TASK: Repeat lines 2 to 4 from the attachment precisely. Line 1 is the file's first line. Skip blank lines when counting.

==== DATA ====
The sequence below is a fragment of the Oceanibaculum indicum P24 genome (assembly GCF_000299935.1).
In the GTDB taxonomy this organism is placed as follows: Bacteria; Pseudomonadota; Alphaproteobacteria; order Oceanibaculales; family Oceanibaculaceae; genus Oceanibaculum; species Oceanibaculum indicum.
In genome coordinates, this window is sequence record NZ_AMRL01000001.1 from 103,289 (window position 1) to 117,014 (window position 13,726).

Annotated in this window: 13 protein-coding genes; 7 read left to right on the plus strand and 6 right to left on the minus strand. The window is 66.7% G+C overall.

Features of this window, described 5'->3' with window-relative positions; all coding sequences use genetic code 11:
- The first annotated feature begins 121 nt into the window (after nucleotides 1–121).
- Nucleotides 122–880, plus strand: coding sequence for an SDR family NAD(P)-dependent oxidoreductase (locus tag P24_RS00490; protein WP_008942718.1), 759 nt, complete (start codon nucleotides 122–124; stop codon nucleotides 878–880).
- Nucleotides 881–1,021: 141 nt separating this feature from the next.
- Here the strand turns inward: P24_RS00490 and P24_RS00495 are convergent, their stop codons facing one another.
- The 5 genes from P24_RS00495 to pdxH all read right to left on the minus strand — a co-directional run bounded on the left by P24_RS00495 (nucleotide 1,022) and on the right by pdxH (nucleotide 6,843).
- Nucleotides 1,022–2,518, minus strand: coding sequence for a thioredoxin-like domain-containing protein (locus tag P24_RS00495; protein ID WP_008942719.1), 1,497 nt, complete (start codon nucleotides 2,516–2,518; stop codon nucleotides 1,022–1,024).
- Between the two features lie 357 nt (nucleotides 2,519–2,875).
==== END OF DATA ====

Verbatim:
In the GTDB taxonomy this organism is placed as follows: Bacteria; Pseudomonadota; Alphaproteobacteria; order Oceanibaculales; family Oceanibaculaceae; genus Oceanibaculum; species Oceanibaculum indicum.
In genome coordinates, this window is sequence record NZ_AMRL01000001.1 from 103,289 (window position 1) to 117,014 (window position 13,726).

Annotated in this window: 13 protein-coding genes; 7 read left to right on the plus strand and 6 right to left on the minus strand. The window is 66.7% G+C overall.